Church of beer, literally
Canterbury Cathedral in Kent sells traditional bitter
Nov 4, 2004 - An English catherdal has revived the ancient monastic tradition of selling beer. Canterbury Cathedral in Kent cathedral offers visitors a bottled bitter made by local brewer Shepherd Neame, produced according to a 300-year-old Kentish recipe.
Canon Richard Marsh said beer was made on site by the monastic community in Canterbury between 1100 and 1538. He hopes Cathedral Ale "will remind people of the fun and friendship of a visit to the cathedral."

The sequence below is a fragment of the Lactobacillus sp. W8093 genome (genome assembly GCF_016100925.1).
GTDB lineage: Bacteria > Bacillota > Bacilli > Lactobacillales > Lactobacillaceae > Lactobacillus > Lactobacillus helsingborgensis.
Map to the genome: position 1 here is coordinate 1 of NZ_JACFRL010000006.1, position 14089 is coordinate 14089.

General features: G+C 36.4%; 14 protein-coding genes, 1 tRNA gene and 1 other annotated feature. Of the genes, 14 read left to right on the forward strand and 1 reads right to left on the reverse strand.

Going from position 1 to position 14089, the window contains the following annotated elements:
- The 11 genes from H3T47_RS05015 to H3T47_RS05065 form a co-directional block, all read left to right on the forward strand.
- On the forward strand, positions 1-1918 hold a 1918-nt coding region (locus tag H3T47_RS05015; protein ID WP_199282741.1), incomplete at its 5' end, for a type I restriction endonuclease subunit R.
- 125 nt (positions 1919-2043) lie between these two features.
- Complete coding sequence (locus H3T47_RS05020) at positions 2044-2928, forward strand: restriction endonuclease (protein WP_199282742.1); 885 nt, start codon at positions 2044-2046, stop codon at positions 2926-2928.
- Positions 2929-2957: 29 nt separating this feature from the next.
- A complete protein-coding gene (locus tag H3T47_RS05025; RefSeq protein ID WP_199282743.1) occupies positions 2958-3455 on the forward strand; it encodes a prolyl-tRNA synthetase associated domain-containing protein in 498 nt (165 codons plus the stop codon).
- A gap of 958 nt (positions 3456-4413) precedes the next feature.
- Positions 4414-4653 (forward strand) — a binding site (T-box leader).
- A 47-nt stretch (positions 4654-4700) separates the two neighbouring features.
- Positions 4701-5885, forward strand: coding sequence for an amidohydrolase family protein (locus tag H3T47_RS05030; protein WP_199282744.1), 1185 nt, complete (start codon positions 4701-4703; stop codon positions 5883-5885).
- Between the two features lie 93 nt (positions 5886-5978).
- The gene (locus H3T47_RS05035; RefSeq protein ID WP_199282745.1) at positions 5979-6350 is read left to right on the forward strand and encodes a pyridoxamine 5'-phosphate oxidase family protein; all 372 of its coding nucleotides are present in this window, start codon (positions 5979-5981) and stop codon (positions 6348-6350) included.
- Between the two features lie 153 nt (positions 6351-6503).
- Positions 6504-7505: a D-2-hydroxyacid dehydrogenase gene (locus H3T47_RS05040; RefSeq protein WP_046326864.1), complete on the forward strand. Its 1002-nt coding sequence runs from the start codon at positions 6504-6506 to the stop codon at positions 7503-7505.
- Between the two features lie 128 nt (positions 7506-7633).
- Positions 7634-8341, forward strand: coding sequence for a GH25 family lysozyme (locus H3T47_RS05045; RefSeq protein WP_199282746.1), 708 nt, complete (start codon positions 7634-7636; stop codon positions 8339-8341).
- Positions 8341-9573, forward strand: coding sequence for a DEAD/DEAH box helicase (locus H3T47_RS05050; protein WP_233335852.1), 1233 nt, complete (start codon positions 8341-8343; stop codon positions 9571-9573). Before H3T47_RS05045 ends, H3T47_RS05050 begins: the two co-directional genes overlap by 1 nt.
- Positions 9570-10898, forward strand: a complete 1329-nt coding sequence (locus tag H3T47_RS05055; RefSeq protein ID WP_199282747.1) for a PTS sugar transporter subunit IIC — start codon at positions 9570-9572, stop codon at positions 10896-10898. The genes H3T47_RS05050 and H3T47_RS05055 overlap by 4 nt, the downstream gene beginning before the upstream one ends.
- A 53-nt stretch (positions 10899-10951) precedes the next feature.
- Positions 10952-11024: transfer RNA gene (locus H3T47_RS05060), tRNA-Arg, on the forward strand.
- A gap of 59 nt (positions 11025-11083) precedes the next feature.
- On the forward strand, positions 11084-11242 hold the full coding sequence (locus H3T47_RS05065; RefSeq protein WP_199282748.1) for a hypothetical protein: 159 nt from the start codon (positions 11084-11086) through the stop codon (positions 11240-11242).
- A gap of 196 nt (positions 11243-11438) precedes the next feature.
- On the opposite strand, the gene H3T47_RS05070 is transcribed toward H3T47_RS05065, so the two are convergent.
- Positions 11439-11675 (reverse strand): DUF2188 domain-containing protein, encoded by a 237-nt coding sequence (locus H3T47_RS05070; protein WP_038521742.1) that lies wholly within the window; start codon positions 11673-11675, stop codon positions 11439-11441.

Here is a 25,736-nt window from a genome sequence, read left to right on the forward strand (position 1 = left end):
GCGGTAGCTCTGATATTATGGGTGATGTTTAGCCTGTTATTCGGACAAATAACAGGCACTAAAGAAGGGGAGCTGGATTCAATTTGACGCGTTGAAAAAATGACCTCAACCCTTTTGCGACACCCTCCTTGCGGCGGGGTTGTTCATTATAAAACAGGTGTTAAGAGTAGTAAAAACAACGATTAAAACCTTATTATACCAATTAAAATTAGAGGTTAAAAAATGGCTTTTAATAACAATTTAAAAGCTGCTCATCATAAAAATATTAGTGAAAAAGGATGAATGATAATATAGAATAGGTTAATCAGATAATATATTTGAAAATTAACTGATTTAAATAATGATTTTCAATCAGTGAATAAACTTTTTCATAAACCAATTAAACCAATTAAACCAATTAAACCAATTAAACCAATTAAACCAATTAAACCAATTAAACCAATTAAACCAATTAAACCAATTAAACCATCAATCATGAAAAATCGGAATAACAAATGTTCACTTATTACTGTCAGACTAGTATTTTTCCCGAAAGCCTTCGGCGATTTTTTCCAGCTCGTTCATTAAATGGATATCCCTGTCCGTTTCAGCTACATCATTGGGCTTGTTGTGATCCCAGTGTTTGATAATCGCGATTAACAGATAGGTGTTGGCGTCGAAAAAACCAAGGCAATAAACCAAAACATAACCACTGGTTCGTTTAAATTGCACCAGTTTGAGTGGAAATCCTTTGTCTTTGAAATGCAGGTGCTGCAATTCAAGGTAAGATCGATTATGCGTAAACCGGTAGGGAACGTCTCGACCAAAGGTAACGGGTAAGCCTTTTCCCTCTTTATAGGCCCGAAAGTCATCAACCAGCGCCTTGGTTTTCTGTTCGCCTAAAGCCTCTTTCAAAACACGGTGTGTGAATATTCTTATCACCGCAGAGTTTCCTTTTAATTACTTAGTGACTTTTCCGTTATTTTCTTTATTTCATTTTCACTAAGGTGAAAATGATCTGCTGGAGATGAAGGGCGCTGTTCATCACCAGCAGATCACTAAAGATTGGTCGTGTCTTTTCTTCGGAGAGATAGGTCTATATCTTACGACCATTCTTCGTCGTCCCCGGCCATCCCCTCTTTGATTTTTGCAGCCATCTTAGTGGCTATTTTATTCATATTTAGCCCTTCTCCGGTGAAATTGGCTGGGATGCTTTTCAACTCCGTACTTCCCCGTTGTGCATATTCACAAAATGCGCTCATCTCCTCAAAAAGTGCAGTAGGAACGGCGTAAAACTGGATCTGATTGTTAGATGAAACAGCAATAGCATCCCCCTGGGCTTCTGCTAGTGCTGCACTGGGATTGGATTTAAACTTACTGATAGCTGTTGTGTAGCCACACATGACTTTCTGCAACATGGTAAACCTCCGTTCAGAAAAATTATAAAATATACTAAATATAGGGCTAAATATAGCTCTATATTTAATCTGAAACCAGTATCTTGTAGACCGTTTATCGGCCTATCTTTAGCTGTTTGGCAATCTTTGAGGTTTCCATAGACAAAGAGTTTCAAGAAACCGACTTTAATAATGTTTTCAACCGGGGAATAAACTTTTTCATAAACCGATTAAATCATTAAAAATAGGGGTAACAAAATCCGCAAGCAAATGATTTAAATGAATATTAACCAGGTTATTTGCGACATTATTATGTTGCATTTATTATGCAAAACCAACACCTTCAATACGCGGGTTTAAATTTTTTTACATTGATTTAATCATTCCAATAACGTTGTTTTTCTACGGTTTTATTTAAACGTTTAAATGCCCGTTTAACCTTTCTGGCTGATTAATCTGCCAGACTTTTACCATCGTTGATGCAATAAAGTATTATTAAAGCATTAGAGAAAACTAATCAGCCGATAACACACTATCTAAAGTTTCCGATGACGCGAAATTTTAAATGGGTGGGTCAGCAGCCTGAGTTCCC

"It's our celebration ale and brewed using traditional methods in our Faversham brewery," said Tracey Jepson of Shepherd Neame, which was established in 1698.
During the Middle Ages, beer was considered safer than water because the brewing process killed off bacteria. It was often brewed by monastic communities but this tradition was halted in Great Britain when Henry VIII dissolved the monasteries in the 16th century.
Proceeds from the sale of the ale will go towards the upkeep of the cathedral.
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